There was a proposal and plans for a Big Piney Supply Canal.  It was to be 16.4 miles long.  The waters of South Horse Creek were to be carried to north Cottonwood Creek and go down to the head gate of the Cottonwood Canal.  This canal was to take water form South Horse Creek, North Cottonwood Creek, Killpecker Creek and South Cottonwood Creek.  The Green River Supply Canal took the place of the Big Piney Supply canal from Horse Creek as of December 2, 1913.
 John Hay began acquisition of the Green River Supply Canal on August 7, 1928, and the acquisition of the Cottonwood Canal on September 30, 1931 by paying back taxes on the canal.  John W. Hay payed $285.08 back taxes for 1923 on the Green River Supply Canal on October 5, 1928.  On July 24, 1924, the Sublette County Treasurer held a sale of the canal at the County Court House.  On August 1, 1927, the Cottonwood Development Company, with William H. Allen as the trustee, filed for bankruptcy.  John Hay acquired complete ownership of the Green River Supply Canal in 1931.  John and Mary Hay turned the canal over to the Green River Development Company on September 2, 1936.  The Green River Development Company’s Certificate of Incorporation was notarized on November 28, 1932.  The object of the company was to construct, own, operate and purchase ditches, canals and other irrigation works to reclaim and irrigate land under the provisions of Article 7, 1931 Wyoming Revised Statures, known as the “Carey Act.”  The capital stock was $50,000.  The directors the first year were John W. Hay, John W. Hay, Jr. and George W. Hegewald.  The corporation was located in Rock Springs.
On December 11, 1948, Jim Mickelson of Big Piney acquired the Green River Development Company and finished the construction of the canal.  He had water running in the canal again when reached the Big Piney Cutoff by 1956.  Some of the people who filed on land under this canal were the Marincics, Jewetts, Kidds, Thompsons, Greenwoods, Smiths, Dapras, Mickelsons, Gilchrists, Wrights, and McWilliams.  There were improvements made to the canal and land filed on under the Carey Act until 1980.  The Department of Interior pulled much of the land so it could not be filed on and developed.  The Wyoming Game and Fish Department did not want the land to be developed.  This made the project so it was not feasible to make money. The federal government in 1996 terminated the Carey Act.
 A petition was filed on December 27, 1977 and George L. Christopulos in the matter of the Green River Development Company changing four permits from irrigation to steam power plant purpose and for change of point of diversion from Green River Supply Canal and Cottonwood Canal to Jim Bridger Power Plant on August 28, 1978 in Pinedale.  It was ruled only the consumptive use water, water that it actually took to irrigate the cultivated land, could be sold.  This lawsuit went clear to the Supreme Court.  They ruled that unappropriated water permits could not be sold or approved for change of use and diversion by the State Engineer.  It appears the state legislature passed laws later to make some of this possible.  This was not the amount of water the power plant wanted, so the sale did not proceed.  After the lawsuit, 6615.85 acres remained in the permit and 4959 acres were eliminated because they were not adjudicated.  There has been other land eliminated through 1994.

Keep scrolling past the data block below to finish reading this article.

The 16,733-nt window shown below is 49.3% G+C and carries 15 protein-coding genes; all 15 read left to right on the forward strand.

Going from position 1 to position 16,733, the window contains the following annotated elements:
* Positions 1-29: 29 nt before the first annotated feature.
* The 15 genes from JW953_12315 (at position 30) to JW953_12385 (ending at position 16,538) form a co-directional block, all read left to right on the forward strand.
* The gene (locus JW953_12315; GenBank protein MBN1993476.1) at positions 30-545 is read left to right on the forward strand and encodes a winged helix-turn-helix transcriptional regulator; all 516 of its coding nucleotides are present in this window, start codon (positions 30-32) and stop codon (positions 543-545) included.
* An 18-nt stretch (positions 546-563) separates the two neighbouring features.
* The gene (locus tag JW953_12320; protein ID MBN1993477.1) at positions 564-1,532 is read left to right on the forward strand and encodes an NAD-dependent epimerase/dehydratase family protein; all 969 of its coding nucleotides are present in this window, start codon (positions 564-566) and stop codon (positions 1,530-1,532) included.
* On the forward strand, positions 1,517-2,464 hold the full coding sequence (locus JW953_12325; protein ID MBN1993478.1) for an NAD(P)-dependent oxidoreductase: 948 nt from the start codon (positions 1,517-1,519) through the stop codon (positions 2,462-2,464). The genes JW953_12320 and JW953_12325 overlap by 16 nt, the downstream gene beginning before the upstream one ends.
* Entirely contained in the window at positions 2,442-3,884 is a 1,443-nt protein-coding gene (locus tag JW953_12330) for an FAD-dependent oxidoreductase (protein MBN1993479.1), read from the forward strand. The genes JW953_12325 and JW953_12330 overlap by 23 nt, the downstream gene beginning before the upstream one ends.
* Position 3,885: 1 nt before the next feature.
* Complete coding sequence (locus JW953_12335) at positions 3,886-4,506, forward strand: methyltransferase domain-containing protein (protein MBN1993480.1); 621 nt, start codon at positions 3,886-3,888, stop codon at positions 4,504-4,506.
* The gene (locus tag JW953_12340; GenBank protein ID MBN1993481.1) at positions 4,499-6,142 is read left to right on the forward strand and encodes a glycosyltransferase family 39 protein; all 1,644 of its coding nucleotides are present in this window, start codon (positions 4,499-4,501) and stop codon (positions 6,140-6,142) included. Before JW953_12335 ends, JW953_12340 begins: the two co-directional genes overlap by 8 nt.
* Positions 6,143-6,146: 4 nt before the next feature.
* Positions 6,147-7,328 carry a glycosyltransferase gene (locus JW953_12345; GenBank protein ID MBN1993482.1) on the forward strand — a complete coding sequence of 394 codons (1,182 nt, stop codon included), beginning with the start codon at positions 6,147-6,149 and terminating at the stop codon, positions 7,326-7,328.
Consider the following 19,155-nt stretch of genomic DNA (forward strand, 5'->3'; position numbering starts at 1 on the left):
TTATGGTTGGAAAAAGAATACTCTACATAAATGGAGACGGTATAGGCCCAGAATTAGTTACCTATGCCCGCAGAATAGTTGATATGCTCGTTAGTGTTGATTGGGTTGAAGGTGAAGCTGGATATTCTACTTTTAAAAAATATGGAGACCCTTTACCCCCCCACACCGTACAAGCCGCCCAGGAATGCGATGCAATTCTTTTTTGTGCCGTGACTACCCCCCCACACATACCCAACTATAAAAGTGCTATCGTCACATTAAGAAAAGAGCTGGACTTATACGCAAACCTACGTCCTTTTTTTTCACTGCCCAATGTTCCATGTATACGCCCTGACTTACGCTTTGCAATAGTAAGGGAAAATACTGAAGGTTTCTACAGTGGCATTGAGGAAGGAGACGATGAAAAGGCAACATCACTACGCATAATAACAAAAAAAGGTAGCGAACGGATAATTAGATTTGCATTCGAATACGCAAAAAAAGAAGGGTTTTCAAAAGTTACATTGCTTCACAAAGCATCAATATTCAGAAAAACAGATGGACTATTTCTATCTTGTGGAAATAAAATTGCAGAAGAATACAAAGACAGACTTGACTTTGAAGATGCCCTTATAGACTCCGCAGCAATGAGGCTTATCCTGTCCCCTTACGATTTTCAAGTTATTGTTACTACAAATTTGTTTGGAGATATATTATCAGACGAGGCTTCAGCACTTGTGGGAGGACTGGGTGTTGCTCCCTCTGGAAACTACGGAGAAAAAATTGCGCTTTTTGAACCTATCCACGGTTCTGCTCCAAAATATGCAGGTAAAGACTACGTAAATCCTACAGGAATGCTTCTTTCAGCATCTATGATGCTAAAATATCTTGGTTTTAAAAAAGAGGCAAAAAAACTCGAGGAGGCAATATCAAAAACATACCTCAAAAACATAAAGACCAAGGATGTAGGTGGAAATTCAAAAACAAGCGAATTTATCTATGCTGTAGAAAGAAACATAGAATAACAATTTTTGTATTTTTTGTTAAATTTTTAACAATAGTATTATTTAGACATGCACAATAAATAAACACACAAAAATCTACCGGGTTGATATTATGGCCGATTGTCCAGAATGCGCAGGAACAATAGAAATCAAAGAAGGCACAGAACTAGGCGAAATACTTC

In 1985, the Ninth Judicial Circuit Court ruled the Green River Supply Canal would become a state entity and no longer privately owned.  It became the Green River Irrigation District.  On June 18, 2002, a study was started to examine enlarging the canal through a contract with the Wyoming Water Development Commission.  The 2002 Wyoming Legislature allocated $200,000 for the study of a Rehabilitation Program at Level II for 6487.6 acres, which are irrigated, from the Cottonwood Creek and Green River with 92.67 cfs.  The canal is suppose to carry 93 cfs, but cannot do this for 42 property owners.  The Nelson Engineering Company of Jackson was doing the work on the two-year study to examine seepage, conveyance, delivery and erosion problems in the 39.95-mile ditch.  We will see where this new study and work on the canal takes it.  The canal did not reach its initial length of 88 miles, but it is an extensive water system with many problems.  It will be interesting to see its history in the next one hundred years.  Can it improve or not?

      Jonita Sommers
      Sublette County Artists’ Guild
      August 7, 2003